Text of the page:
Monday, September 20, 2010

Traveling Back to 1985 with the YouTube Time Machine

It hasn't been lost on me that a number of things I've written about here hearken back to my childhood, in one way or another. From concerts I've seen & reviewed by favorite acts since my youth--AC/DC, Rush, Cheap Trick, Aerosmith--to pieces about or involving childhood icons like Evel Knievel, Mark Fidrych and Ernie Banks to a review of a new play--The Invasion of Skokie--about late-'70s events in my hometown, I've done a good bit of looking back. My long piece on saving ticket stubs was also fueled, in part, by a sense of nostalgia.

Even beyond what I've blogged about, there have been trips down memory lane, including visiting my junior high school (Old Orchard) when it had an Open House celebrating its 50th anniversary--at which I spoke with several former teachers--and reconnecting with a number of long-lost friends and classmates on Facebook.

But while I am now less than a month from turning 42, I am not acutely aware of being in the midst of a mid-life crisis (though I guess few really are). Although I hope to soon again be working more regularly and would certainly accept some financial, romantic and physical improvements if they came with no strings attached, I don't consciously feel any particular sense of unrest, unhappiness or longing. I am grateful for what I do have, content with who I am and, all things considered, wouldn't trade places with anyone.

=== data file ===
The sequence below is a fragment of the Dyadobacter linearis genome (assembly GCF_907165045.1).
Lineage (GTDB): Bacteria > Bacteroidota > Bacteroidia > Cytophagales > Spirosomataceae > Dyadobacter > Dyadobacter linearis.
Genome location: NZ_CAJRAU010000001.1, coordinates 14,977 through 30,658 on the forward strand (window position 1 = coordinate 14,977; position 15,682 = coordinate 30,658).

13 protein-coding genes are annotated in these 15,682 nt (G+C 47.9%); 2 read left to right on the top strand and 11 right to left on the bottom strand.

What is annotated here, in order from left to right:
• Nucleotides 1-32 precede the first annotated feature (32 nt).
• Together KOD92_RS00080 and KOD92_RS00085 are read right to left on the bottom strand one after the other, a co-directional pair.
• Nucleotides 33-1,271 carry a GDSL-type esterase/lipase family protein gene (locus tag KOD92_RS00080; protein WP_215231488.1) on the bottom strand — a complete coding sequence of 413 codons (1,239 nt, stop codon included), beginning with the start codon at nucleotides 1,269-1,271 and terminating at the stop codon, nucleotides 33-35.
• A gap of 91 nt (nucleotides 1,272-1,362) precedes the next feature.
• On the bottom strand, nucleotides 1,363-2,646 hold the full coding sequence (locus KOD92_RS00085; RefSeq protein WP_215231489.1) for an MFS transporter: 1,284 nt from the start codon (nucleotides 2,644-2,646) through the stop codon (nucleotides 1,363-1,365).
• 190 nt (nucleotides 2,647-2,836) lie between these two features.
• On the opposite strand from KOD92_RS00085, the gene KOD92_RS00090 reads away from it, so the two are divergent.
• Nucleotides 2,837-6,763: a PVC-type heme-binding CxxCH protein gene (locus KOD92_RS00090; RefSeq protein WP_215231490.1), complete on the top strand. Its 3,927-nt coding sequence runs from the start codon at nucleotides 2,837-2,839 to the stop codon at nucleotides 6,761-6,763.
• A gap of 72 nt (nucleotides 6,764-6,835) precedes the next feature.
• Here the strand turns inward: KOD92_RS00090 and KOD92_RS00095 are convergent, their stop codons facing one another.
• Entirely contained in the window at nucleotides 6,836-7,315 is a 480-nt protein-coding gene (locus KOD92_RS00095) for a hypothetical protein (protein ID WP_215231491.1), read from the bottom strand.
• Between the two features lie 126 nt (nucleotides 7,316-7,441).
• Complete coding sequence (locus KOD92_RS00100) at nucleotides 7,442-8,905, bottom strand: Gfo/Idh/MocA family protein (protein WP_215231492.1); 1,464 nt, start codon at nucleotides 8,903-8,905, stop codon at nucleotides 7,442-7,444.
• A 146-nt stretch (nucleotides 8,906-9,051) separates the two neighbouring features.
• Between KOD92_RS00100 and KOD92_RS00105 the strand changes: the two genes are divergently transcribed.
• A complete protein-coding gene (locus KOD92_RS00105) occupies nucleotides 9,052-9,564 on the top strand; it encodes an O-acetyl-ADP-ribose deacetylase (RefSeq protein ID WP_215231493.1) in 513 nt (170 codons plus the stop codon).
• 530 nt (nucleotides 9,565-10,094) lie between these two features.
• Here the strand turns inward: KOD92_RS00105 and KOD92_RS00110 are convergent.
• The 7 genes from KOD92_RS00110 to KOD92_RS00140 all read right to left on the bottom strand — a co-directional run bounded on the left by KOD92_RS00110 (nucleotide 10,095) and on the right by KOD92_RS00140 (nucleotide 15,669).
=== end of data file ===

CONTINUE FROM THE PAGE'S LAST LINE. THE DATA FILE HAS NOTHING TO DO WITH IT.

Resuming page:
Yesterday, after watching the Bears' surprising victory over the Cowboys, I watched 'Hot Tub Time Machine,' a 2010 movie in which John Cusack and friends are magically transported back to 1986, with some unclear assistance from Chevy Chase. It was OK but not wonderful and even those nostalgic for the '80s would probably be better served just watching The Sure Thing, Say Anything or National Lampoon's Vacation.

But it was a bit of fun being taken back in time, with references in the film to Duran Duran, Miami Vice, Alf, Cassette Walkmans, "Where's the Beef?", leg warmers, Super Mario Bros. and "Safety Dance" (quick, name the band). I also liked the nod to Back to the Future with a bit part by Crispin Glover.

The once & future idiot, circa 1985. And no, I can't play guitar.
So largely with the help of YouTube, I set out to create my own (virtual) time machine.

As you can see at top, I set my DeLorean gauge for 1985. The following year, when I graduated high school and entered college, may have been a bit more notable, even in terms of major news events, but as a silver anniversary ago and more of a midway point of the '80s, 1985 seems more apt. Plus, '85 was the year Marty McFly went back to the future.

Now as I share some of my favorite moments & memories of 1985, I'll first note a number of things that have pretty much remained the same.